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Indian business travellers value hotel rewards over safety

Globally, three in ten business travellers are happy to sacrifice safety for hotel loyalty and rewards incentives, according to research commissioned by Carlson Wagonlit Travel, the global travel management company. Travellers in America are likeliest to do so (39 per cent), followed by Europeans (34 per cent) and travellers from Asia Pacific (28 per cent).

Only around one in five (21 per cent) Indian business travellers said they would choose points over personal safety, making them the least likely globally to do so, of the 17 countries surveyed.

“Clearly, travellers are very focused on their hotel loyalty points. They will go to great lengths to get their hands on those benefits,” said David Falter, president, RoomIt by CWT. “One way of meeting that challenge – short of tougher enforcement – is to let travellers collect points for booking within policy.”


Almost one in three (30 per cent) Asia Pacific business travellers expressed concerns about safety at hotels, in contrast to 27 per cent travellers from the Americas and 23 per cent of European travellers. Indians (39 per cent) are the most worried globally about their personal safety at hotels, according to the survey.

When asked what makes them feel unsafe, exactly half the travellers surveyed globally said they worry about an intruder breaking into their hotel room. What makes Indian travellers most anxious, however, is hotel staff inadvertently giving out their room key or information to a stranger – more than two-thirds (67 per cent) of Indians surveyed labeled this a concern, compared with 41 per cent of travellers globally.

This was followed by disruptions caused by the actions of other guests – something that worries 56 per cent of Indian travellers, versus 40 per cent of travellers globally.

And a third of respondents globally identified fires (36 per cent) and terrorist attacks (33 per cent) as causes for concern.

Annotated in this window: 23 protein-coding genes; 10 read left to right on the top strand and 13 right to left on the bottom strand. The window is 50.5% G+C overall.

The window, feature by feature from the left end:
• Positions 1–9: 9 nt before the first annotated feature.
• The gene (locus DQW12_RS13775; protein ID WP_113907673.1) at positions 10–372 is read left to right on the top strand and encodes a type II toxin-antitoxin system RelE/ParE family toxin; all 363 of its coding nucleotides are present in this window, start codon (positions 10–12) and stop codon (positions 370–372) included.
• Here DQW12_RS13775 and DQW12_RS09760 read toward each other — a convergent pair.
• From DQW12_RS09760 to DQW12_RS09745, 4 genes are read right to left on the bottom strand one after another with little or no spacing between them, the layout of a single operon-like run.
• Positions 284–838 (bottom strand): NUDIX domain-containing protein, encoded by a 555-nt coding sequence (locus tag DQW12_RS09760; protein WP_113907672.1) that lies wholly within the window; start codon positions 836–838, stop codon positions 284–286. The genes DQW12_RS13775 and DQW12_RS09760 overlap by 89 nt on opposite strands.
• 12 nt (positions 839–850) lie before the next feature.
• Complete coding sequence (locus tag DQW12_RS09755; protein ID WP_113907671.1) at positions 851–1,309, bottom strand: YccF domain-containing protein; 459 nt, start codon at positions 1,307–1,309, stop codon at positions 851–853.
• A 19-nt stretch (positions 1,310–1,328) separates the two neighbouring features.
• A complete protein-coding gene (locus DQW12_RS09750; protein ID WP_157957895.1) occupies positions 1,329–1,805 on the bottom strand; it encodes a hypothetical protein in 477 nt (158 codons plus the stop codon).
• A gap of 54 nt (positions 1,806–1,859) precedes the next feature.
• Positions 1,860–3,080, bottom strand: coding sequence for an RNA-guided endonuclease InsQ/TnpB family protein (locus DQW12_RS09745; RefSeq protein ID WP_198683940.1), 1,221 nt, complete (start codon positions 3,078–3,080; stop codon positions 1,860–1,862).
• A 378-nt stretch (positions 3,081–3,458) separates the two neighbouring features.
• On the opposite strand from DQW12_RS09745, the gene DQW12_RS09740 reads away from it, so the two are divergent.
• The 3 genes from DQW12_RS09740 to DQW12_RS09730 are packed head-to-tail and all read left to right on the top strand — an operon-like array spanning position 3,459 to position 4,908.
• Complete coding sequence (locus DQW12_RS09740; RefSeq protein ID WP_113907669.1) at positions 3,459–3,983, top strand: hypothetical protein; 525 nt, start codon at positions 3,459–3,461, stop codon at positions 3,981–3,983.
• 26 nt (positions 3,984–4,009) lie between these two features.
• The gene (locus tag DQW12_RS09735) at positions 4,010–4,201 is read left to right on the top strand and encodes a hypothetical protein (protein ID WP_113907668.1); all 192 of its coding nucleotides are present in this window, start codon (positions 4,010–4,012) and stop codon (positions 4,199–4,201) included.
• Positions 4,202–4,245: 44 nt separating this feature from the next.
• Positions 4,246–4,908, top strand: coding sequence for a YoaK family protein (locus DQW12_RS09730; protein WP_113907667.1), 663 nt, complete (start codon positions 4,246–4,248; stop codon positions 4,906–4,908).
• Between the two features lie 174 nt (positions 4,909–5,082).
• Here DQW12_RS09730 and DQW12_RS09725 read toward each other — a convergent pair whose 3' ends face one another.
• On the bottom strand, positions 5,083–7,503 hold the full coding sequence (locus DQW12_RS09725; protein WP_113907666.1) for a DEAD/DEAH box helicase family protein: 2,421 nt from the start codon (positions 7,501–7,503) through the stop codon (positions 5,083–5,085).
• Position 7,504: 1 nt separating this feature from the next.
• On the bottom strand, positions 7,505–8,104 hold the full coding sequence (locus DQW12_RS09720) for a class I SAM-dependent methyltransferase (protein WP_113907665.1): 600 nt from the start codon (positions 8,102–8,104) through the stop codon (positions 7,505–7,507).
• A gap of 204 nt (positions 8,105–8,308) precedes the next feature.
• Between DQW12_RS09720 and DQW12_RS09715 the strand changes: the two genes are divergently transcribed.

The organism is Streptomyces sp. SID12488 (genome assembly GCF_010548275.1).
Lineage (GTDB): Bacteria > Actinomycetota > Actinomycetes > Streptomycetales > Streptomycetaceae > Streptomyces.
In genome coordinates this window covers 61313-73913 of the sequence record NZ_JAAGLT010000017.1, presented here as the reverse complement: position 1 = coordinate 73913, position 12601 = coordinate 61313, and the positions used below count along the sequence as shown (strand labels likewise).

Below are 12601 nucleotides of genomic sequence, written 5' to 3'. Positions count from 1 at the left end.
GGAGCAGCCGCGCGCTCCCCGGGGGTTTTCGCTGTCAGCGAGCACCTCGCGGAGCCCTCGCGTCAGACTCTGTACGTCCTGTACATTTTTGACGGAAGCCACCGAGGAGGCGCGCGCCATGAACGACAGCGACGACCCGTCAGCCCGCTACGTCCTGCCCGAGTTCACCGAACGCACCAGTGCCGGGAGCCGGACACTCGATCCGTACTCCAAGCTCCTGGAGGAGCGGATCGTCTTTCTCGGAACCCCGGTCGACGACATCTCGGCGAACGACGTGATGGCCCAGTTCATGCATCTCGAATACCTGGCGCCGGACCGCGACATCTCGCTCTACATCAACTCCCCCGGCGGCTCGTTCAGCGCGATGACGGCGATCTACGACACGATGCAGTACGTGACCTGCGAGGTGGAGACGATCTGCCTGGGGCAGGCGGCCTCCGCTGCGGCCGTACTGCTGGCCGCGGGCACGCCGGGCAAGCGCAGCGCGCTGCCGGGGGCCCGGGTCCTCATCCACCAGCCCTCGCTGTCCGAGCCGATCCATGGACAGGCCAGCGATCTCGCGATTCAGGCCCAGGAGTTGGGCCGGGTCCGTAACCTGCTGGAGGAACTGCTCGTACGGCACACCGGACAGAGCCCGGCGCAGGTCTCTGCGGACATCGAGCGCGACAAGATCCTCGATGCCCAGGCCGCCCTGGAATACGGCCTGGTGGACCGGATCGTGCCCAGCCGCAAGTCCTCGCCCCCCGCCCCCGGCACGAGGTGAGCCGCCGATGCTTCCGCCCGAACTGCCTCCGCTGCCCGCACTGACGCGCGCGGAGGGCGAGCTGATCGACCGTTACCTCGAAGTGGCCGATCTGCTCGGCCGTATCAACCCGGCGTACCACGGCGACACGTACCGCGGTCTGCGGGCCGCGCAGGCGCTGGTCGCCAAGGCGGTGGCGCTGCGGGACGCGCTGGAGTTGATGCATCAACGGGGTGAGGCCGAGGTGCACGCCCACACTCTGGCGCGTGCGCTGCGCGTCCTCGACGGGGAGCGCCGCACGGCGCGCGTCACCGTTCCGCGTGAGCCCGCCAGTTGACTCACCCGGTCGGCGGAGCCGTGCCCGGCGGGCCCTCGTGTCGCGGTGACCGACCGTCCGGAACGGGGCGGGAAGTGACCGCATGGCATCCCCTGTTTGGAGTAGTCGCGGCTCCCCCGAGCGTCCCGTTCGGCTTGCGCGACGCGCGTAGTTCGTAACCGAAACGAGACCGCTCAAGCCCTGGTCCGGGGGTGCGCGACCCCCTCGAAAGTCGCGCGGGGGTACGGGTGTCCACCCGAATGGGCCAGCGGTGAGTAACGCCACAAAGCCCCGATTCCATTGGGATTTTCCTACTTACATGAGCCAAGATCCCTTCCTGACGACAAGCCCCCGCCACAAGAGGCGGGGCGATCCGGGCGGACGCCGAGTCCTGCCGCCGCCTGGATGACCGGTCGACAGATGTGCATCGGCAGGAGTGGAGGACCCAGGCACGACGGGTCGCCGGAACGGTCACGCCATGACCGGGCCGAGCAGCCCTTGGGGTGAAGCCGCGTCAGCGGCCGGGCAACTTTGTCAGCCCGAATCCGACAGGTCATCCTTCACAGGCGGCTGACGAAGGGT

Precautions travellers take

As expected, the vast majority of travellers (75 per cenr) said one of the measures they take to stay safe is keeping their room door locked at all times.

“While most hotel rooms lock automatically, a number of solutions available on the market can provide an added layer of security,” said Falter. “Items such as door wedges, portable door locks and travel door alarms can help a traveller secure their room more effectively.”

More than a third of travellers surveyed globally (37 per cent), and 46 per cent of Indian travellers, said they take the room key out of key folder so people can’t link the key to the room. Travellers from America (42 per cent) are more likely to do this than those from other regions.

Another tactic is to put the ‘do not disturb’ sign on the door when they leave the room adopted by 30 per cent of travellers globally and 35 per cent in Asia Pacific. Travellers also believe that the floor they stay on can impact their safety and security. Almost a quarter of those surveyed (23 per cent) said they opt for a higher floor when possible, while 15 per cent choose a lower flower. Around two in ten travellers (21 per cent) said they avoid staying on the ground floor. Indian travellers expressed a strong preference for staying on a higher floor, with 30 per cent of those surveyed saying they make this request.

“Security experts typically advise staying between the third and sixth floors, where it becomes difficult for an intruder to break in, but you’re still within the reach of most fire departments’ ladders,” added Falter.